15 This is how it is accomplished with a switch: if-else chains can be sometimes be rewritten as a switch statement. switches are usually simpler and faster switch (grade) { case 'A': System.out.println("You got an A."); break; case 'B': System.out.println("You got a B."); break; case 'C': System.out.println("You got a C."); break; default: System.out.println("You got an F."); }

16 Loops A loop allows you to execute a statement or block of statements repeatedly. Three types of loops in Java: 1. while loops 2. for loops 3. do-while loops (not discussed in this course)

17 The while Loop while (expression){ statement } This while loop executes as long as the given logical expression between parentheses is true. When expression is false, execution continues with the statement following the loop block. The expression is tested at the beginning of the loop, so if it is initially false, the loop will not be executed at all.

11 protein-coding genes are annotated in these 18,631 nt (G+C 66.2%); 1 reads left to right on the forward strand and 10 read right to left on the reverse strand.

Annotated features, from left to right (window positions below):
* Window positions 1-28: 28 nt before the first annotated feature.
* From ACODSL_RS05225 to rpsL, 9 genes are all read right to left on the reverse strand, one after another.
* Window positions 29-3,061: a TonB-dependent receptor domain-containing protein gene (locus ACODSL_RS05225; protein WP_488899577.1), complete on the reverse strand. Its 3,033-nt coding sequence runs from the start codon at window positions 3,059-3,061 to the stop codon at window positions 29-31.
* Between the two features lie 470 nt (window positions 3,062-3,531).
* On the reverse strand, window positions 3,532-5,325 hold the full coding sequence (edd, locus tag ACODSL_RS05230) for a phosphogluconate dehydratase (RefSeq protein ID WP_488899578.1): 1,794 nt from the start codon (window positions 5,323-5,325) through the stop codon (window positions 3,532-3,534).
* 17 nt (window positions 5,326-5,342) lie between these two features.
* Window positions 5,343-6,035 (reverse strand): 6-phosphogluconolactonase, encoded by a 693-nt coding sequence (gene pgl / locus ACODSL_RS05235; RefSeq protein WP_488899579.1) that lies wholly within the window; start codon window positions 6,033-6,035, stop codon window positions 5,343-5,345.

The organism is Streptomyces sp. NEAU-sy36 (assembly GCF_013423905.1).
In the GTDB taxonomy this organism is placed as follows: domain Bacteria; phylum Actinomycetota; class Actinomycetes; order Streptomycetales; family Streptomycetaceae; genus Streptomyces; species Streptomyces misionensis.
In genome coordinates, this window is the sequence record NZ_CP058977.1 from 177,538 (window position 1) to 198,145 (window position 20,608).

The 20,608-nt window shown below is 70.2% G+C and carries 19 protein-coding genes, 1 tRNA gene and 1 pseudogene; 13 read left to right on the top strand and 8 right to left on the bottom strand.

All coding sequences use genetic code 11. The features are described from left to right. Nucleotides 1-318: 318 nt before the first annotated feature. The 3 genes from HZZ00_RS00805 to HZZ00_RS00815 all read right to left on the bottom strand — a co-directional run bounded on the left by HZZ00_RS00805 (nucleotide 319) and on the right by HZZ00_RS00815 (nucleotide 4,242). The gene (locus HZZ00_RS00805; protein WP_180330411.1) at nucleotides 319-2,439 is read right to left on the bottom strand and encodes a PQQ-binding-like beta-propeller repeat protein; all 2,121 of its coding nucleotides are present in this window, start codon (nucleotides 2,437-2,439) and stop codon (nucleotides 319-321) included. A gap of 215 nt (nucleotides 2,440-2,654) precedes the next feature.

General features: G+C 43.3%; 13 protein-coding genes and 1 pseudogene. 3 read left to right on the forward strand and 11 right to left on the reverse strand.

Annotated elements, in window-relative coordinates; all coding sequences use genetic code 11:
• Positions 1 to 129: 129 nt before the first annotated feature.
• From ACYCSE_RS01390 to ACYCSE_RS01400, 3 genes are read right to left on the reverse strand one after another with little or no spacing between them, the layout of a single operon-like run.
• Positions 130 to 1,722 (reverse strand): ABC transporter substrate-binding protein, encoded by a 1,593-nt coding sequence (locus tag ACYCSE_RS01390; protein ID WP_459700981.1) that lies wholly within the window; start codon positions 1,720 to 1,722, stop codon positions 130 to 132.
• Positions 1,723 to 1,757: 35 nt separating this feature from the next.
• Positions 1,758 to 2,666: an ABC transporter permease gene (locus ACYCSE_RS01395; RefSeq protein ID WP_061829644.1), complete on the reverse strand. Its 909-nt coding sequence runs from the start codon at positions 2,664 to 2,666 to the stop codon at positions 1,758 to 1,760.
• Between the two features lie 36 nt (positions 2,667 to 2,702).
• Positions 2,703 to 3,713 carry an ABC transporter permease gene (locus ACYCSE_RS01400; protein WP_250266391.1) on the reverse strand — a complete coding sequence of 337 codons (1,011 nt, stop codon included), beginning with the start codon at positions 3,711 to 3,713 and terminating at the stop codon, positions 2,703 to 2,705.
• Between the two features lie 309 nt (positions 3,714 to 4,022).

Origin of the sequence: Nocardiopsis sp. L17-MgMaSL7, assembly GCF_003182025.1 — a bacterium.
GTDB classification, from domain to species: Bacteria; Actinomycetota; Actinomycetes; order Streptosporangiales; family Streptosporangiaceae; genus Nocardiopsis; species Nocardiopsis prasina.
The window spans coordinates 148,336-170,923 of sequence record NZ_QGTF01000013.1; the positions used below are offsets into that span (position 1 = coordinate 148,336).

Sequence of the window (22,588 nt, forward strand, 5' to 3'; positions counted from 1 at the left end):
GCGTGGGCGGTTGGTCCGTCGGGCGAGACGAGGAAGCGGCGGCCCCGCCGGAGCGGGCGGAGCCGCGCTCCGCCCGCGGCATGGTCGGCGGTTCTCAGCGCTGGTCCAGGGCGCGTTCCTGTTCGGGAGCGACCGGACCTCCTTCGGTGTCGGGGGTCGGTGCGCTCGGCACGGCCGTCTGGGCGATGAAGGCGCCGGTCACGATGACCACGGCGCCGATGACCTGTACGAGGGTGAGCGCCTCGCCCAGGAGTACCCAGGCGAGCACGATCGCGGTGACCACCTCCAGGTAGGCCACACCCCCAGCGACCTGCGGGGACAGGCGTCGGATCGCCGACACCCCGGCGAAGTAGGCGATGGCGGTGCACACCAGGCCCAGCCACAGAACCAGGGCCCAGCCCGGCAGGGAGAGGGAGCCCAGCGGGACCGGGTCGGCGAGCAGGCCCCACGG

18 For example: int sum = 0; int i = 1; while (i <= 10){ sum += i; i++; } What is the value of sum ? = 55

19 The for Loop The control of the for loop appear in parentheses and is made up of three parts: 1.The first part, the init_expression, sets the initial conditions for the loop and is executed before the loop starts. 2.Loop executes so long as the loop_condition is true and exits otherwise. 3.The third part of the control information, the increment_expr, is usually used to increment the loop counter. This is executed at the end of each loop iteration. for (init_expr; loop_condition; increment_expr) { statement; }

20 For example: int sum = 0; for (int i = 1; i <= 10; i++) { sum += i; } What is the value of sum ? = 55

21 Example 3: for(int div = 0; div < 1000; div++){ if(div % 2 == 0) { System.out.println("even: " + div); } else { System.out.println("odd: " + div); } What will this for loop do? prints out each integer from 0 to 999, correctly labeling them even or odd